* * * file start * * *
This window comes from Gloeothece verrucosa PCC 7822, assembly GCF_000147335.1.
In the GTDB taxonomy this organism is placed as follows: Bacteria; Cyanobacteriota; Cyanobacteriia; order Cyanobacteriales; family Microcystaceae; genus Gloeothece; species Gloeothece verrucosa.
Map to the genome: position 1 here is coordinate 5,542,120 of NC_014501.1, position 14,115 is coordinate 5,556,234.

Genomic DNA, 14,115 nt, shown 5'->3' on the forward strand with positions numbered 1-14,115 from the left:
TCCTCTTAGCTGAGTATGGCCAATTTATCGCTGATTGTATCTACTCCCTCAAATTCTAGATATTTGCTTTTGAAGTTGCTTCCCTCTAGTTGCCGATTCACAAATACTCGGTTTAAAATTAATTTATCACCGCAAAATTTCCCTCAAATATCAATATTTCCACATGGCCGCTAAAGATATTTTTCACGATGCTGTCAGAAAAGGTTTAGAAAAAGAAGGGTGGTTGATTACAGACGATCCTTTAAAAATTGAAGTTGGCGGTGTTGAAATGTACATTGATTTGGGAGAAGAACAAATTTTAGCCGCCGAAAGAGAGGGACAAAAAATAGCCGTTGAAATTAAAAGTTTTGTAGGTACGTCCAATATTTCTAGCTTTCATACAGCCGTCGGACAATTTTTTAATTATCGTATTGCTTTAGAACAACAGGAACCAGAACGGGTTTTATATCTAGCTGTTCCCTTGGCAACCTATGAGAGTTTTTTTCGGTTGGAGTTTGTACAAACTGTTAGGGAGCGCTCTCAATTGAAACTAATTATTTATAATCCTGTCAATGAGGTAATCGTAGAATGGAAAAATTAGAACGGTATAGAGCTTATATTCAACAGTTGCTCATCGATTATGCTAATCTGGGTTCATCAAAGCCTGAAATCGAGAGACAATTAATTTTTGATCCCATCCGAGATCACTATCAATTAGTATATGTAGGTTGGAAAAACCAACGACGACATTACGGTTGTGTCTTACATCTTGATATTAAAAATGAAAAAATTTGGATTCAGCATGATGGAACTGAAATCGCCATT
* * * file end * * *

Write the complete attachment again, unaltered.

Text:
This window comes from Gloeothece verrucosa PCC 7822, assembly GCF_000147335.1.
In the GTDB taxonomy this organism is placed as follows: Bacteria; Cyanobacteriota; Cyanobacteriia; order Cyanobacteriales; family Microcystaceae; genus Gloeothece; species Gloeothece verrucosa.
Map to the genome: position 1 here is coordinate 5,542,120 of NC_014501.1, position 14,115 is coordinate 5,556,234.

Genomic DNA, 14,115 nt, shown 5'->3' on the forward strand with positions numbered 1-14,115 from the left:
TCCTCTTAGCTGAGTATGGCCAATTTATCGCTGATTGTATCTACTCCCTCAAATTCTAGATATTTGCTTTTGAAGTTGCTTCCCTCTAGTTGCCGATTCACAAATACTCGGTTTAAAATTAATTTATCACCGCAAAATTTCCCTCAAATATCAATATTTCCACATGGCCGCTAAAGATATTTTTCACGATGCTGTCAGAAAAGGTTTAGAAAAAGAAGGGTGGTTGATTACAGACGATCCTTTAAAAATTGAAGTTGGCGGTGTTGAAATGTACATTGATTTGGGAGAAGAACAAATTTTAGCCGCCGAAAGAGAGGGACAAAAAATAGCCGTTGAAATTAAAAGTTTTGTAGGTACGTCCAATATTTCTAGCTTTCATACAGCCGTCGGACAATTTTTTAATTATCGTATTGCTTTAGAACAACAGGAACCAGAACGGGTTTTATATCTAGCTGTTCCCTTGGCAACCTATGAGAGTTTTTTTCGGTTGGAGTTTGTACAAACTGTTAGGGAGCGCTCTCAATTGAAACTAATTATTTATAATCCTGTCAATGAGGTAATCGTAGAATGGAAAAATTAGAACGGTATAGAGCTTATATTCAACAGTTGCTCATCGATTATGCTAATCTGGGTTCATCAAAGCCTGAAATCGAGAGACAATTAATTTTTGATCCCATCCGAGATCACTATCAATTAGTATATGTAGGTTGGAAAAACCAACGACGACATTACGGTTGTGTCTTACATCTTGATATTAAAAATGAAAAAATTTGGATTCAGCATGATGGAACTGAAATCGCCATT